He arrived in the United States with $70 to his name, not knowing a word of English. Under the stigma of having fought on the German side in World War II, my father set out to build a new life for his family.
We held a memorial in Papa’s honor this last Saturday, and I’ve been reflecting on lots of childhood memories…
…traditional Christmas Eve (Heilige Abend) celebrations, starting with Papa reading Luke Chapter 2 from the German Bible and leading us in German Christmas hymns .… two awesome trips to Germany in my teens. ..
…how Papa would take me out for real coffee and cheesecake when I got a good report card (which is pretty great when you’re, like, nine)… how he would laugh at the antics of Jerry Lewis or Don Knotts until he couldn’t breathe…
He’d protect his full head of hair with a bathing cap in the family pool, and then just revel in how silly he looked … and oh, how mercilessly we teased him about his German accent.
So many fun memories. Along with these, I’m reflecting on the important lessons my Papa taught me.
1. Pay whatever price it takes to follow Jesus.
Papa’s parents were Bible-believing, follow-the-real-Jesus kind of Christians. My grandfather Wilhelm was poisoned to death by the Nazis because he led Bible studies in his home.
Papa understood from early on that taking a stand for Jesus can be very costly – but he also knew that paying any price to serve Jesus is well worth it in light of eternity.
Read more of his story here: A Testimony of God’s Mercy.
2. Let your values be shaped by the Kingdom of God, not by culture.
Papa refused to be conformed to the patterns of this world. Having endured the nightmare of life and war under Hitler, he understood that no human leader or system of government can ultimately be trusted.
Papa’s allegiance to the King of Kings manifested in practical things like his refusal to read the Sunday newspaper. He felt that devoting six days a week to current events was plenty, and the Sabbath was for God.
He also limited our TV watching, relegating it to special family evenings as a way to shield us from being overly influenced by culture.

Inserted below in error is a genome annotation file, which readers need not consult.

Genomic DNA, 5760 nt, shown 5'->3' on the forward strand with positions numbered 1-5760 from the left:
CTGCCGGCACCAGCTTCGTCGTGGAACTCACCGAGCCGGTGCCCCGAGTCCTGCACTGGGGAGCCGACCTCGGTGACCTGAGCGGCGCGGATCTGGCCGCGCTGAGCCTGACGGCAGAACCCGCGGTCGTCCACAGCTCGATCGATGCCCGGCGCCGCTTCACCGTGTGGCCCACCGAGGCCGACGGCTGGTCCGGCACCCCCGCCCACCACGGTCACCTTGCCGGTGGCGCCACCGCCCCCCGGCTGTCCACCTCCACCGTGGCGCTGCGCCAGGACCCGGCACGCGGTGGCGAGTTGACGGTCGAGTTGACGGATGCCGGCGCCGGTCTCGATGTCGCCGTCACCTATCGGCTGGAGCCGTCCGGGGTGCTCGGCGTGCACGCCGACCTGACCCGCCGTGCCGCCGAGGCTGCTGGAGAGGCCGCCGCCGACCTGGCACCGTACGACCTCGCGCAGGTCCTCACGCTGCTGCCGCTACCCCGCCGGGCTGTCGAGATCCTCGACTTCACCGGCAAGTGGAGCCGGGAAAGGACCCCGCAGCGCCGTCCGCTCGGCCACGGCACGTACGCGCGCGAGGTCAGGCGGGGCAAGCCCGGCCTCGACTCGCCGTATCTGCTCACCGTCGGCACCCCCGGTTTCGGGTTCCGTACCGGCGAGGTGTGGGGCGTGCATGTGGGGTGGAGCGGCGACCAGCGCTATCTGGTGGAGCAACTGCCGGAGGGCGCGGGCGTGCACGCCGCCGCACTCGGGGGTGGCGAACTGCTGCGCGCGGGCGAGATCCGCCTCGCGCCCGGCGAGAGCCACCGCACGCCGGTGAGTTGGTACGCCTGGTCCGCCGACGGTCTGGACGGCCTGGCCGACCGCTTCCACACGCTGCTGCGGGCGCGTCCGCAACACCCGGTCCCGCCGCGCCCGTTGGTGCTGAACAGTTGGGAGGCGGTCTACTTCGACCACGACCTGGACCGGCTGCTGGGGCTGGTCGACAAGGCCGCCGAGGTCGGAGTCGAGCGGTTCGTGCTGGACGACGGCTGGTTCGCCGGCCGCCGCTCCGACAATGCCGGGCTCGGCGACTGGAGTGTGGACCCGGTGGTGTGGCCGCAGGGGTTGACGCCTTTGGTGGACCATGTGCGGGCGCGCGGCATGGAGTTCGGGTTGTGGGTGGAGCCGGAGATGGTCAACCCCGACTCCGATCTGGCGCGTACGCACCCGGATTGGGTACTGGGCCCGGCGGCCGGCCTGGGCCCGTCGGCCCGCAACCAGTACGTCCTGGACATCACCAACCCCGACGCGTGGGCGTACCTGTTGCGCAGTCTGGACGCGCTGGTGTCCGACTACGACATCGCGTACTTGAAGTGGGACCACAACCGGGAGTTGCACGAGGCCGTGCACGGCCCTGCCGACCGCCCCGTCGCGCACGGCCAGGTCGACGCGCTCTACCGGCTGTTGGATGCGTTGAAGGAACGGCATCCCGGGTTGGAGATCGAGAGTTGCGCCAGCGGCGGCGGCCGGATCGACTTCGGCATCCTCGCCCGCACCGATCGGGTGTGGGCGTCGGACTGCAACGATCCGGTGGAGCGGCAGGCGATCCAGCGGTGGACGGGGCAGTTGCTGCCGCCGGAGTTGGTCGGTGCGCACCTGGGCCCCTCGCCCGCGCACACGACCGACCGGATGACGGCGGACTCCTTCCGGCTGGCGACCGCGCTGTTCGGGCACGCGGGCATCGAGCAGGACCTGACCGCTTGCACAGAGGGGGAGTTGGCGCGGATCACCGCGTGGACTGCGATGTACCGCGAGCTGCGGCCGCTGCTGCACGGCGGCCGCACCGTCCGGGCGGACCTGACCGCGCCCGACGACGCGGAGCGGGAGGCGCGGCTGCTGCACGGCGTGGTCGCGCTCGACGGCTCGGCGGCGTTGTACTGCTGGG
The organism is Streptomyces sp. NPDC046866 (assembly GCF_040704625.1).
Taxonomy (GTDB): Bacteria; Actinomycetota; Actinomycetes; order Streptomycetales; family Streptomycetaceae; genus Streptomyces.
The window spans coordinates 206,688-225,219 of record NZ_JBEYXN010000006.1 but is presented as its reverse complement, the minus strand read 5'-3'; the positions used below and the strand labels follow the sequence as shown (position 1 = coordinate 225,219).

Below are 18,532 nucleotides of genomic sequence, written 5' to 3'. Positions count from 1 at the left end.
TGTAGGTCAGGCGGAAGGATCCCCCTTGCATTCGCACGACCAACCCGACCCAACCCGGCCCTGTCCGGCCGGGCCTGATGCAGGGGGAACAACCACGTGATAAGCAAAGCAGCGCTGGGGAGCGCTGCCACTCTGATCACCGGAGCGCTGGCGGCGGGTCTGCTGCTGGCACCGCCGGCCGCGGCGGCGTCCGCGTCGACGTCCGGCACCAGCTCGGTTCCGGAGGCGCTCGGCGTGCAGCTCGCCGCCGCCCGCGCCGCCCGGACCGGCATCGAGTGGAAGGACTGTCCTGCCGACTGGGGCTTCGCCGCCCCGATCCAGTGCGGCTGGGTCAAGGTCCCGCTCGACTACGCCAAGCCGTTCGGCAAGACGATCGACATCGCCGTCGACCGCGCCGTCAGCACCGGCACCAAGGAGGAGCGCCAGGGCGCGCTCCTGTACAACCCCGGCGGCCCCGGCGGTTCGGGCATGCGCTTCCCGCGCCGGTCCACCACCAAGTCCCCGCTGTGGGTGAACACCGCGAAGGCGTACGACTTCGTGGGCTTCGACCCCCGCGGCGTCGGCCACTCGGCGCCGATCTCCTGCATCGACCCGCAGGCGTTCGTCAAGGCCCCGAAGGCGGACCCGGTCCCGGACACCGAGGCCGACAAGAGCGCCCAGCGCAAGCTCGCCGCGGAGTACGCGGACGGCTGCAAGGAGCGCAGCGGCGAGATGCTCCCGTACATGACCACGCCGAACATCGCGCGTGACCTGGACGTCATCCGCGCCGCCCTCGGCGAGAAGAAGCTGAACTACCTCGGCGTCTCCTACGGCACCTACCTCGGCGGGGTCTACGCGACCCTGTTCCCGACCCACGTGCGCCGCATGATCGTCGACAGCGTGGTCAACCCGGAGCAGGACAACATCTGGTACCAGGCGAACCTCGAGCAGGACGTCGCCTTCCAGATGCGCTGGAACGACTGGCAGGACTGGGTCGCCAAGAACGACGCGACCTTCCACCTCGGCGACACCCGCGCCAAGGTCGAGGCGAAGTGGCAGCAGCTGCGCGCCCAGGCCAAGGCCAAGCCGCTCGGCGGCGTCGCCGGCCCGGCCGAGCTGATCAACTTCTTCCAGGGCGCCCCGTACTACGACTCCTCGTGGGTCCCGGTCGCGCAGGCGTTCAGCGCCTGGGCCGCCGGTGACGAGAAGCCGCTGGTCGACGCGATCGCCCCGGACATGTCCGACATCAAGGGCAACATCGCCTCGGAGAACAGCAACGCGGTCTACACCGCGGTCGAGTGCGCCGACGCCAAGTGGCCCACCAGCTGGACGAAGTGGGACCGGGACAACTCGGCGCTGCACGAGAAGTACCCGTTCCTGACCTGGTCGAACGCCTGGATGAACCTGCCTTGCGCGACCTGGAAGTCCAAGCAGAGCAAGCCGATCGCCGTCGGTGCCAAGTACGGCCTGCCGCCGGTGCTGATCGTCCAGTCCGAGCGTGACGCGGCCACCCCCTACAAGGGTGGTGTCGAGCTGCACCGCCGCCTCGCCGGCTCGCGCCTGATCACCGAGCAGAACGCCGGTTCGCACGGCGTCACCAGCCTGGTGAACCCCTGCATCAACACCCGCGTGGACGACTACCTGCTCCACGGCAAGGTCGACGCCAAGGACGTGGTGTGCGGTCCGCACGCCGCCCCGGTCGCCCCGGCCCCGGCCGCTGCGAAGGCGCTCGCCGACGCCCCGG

3. Serve Jesus by serving His Church.
Over the years, Papa helped found churches and served as deacon, elder, choir director, youth leader, Sunday school teacher, and mentor in the Body of Christ.
He spent many of his non-working hours helping at church in various capacities because he believed that the Kingdom of God on earth looks a lot like the local church.
4. Look for opportunities to do good (but don’t look for recognition).
Papa often sacrificed time, effort and money to help others. We’re beginning to find out now how many times he quietly helped people without letting anyone know.
Whether it was a single mom who needed home repairs, or a college kid who needed money for a car, or a recovering alcoholic who needed a job…Papa understood that we are God’s workmanship, created for good works in Christ Jesus.
No ridiculous goal post dances for him.
5. Use your talents to glorify God.
Papa believed music was a gift from God and a gift to give back to God. He sang beautiful tenor solos at church, put us in the choir he directed, and provided us with music lessons so that we could glorify God with our talents.
Papa’s favorites were classical music and the great hymns of the faith, but any music which glorified God was fine with him.
Until his final days, he would stand up front at The Father’s House and stretch his frail arms upward to worship God.
6. Give gifts that require time, effort and creativity (not just money).
Some of my most treasured possessions are those made by my father’s hands, the most stunning of which is a handcrafted jewelry box made with exotic inlaid woods.
Such gifts are priceless. They will be handed down to my children and my children’s children.
Anything you can buy on Amazon pales in comparison – just saying.
7. Pray continually, and speak blessing over others.
Despite his knees being painfully inflamed by rheumatoid arthritis, I remember seeing Papa kneeling in the corner of the living room to start his day in prayer.
In later years, he would often tell me, “Every time I sit down to eat, before I lift a fork to my mouth, first I pray for all my households.”
Papa also intentionally blessed us (and others) often. Perhaps even more than the gifts he created with his hands, I treasure the gift of his spoken blessing.
Thank you, Papa, for your gifts, your blessing, and your example.
And thank you, Father, for giving me Papa as a father.